How long does a die last?
It depends on the number of hits, the material type, thickness, hardness and the complexity of the part design. As a general rule a die lasts hundreds and thousands of hits.
We manufacture our dies in 2 sections which allows us to just replace the steel rule in the die. When the knifes get dull and not producing a clean cut we re-knife the die at 50% of the cost of the new die.
What is the size of the part you can die cut?
We can cut parts up to 40” X 28” on our largest die cutting machine. We can produce larger parts if the design can be made in sections and then dovetailed or put together on assembly.
We can cut very small parts, in the range of < 1” X 1” on our smaller die cutting machines.
How complex a design can be die cut?
The steel rule has to be bent so there is a limit to how tight a radius is possible. As a general rule around 1/8” is about the tightest possible radius.
The biggest issue we encounter is when the part is designed with holes and other dimensions which are too near the edge of the part. When the cuts are too tight to the edge then it leaves no room for the thickness of the steel rule to be located in the die. It is important to note that bolt/fastener holes are made using a pre-made punch and so the holes in the part design must take account of the bay thickness of the punch. As a general rule the gap between the edge of the part and the dimension should be at least 0.050”.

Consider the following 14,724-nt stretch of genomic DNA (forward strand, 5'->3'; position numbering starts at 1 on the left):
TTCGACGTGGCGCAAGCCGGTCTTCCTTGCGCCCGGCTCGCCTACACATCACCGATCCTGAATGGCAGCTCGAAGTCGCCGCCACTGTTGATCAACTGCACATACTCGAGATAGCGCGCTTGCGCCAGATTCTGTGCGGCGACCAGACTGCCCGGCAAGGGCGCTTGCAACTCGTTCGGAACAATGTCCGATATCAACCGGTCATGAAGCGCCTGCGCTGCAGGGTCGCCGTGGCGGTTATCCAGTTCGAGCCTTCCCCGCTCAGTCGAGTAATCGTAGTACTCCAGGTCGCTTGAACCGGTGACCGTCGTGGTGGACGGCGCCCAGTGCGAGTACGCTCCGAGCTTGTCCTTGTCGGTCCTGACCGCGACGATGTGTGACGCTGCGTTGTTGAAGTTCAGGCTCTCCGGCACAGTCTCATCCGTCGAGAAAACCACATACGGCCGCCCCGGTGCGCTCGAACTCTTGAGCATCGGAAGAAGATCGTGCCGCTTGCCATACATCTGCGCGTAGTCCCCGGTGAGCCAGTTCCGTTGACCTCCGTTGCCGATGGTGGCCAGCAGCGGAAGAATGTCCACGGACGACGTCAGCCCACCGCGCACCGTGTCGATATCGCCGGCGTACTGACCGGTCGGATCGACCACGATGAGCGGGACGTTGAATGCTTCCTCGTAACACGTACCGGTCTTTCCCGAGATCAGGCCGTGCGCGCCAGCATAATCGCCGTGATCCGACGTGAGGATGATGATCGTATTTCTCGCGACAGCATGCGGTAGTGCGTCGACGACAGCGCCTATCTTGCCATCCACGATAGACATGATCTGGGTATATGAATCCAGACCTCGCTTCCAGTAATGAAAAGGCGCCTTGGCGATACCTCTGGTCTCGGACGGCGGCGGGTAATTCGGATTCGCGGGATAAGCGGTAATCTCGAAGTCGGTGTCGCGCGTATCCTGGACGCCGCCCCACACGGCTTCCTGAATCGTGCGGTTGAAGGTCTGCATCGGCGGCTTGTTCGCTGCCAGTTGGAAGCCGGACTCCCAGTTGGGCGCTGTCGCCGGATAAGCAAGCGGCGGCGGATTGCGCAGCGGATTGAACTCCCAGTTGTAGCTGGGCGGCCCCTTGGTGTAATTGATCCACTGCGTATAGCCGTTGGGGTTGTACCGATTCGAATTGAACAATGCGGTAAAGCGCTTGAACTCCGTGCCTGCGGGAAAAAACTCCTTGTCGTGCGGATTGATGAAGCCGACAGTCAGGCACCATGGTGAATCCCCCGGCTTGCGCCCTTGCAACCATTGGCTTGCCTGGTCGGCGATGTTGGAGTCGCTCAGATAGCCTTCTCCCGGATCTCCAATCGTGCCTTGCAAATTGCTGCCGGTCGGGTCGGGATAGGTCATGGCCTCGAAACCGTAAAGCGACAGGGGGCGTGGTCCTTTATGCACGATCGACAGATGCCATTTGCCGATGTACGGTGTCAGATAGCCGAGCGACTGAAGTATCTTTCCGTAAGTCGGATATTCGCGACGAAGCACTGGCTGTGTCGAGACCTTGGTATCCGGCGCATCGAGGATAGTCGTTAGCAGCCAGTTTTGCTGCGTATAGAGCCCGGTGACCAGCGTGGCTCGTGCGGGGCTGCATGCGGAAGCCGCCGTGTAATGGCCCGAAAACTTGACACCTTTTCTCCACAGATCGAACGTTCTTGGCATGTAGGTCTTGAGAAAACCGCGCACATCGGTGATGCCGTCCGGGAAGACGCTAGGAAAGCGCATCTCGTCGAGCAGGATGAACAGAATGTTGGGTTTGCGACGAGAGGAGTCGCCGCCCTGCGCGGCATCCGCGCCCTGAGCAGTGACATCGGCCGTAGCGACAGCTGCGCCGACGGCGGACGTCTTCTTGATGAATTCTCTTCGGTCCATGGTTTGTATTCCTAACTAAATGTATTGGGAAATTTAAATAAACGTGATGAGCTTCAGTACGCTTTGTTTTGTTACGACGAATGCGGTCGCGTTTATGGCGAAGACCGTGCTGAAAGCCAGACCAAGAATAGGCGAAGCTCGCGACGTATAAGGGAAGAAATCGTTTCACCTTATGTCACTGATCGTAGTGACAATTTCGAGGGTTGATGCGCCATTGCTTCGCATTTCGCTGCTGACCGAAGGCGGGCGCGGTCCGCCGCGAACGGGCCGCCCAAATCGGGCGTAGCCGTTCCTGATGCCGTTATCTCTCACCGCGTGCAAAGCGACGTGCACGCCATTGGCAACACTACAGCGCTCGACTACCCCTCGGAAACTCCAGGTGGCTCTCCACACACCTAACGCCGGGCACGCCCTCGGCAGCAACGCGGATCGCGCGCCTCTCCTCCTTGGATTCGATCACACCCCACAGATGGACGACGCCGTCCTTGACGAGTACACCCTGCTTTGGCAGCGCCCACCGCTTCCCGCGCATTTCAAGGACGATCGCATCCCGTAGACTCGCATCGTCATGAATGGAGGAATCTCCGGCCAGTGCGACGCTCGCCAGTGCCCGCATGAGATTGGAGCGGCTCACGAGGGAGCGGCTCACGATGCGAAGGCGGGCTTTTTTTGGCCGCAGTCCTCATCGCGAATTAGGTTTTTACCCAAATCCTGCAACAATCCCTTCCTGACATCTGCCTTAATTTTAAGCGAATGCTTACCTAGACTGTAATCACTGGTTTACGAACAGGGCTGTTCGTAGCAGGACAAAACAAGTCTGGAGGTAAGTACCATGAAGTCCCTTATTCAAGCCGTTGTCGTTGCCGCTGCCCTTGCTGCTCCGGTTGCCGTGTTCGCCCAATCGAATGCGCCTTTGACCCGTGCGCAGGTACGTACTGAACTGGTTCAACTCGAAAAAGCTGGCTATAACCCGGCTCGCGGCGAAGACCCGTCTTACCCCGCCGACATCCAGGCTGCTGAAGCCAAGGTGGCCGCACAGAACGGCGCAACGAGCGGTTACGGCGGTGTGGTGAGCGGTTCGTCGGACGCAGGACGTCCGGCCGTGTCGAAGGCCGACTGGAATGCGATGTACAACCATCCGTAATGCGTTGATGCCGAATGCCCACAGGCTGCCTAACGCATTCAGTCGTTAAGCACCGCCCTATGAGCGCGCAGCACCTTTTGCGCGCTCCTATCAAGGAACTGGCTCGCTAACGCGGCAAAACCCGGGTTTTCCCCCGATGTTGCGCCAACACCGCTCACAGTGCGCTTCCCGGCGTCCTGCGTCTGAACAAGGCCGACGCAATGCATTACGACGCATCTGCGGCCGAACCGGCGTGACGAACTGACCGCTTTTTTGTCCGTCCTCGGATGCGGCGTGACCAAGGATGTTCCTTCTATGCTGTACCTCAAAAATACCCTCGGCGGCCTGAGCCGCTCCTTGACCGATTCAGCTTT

If you have a die cutting project and want to utilize our extensive expertise and experience, please call Martin (858) 279 3343 or e mail firstname.lastname@example.org
Design for Manufacturing
At Alpha Die Cutting we have over 30 years experience in die cut manufacturing. We work diligently with our customers with the goals of producing a quality gasket and keeping costs to a minimum. We have developed the expertise to understand the main themes that contribute to the cost of manufacturing a custom gasket. We now want to share these experiences with you. Here are the seven main areas where customers could focus their gasket spec on to ensure the lowest possible cost. We have also included a Tip for each element so that you can make the best choice to keep your costs as low as possible.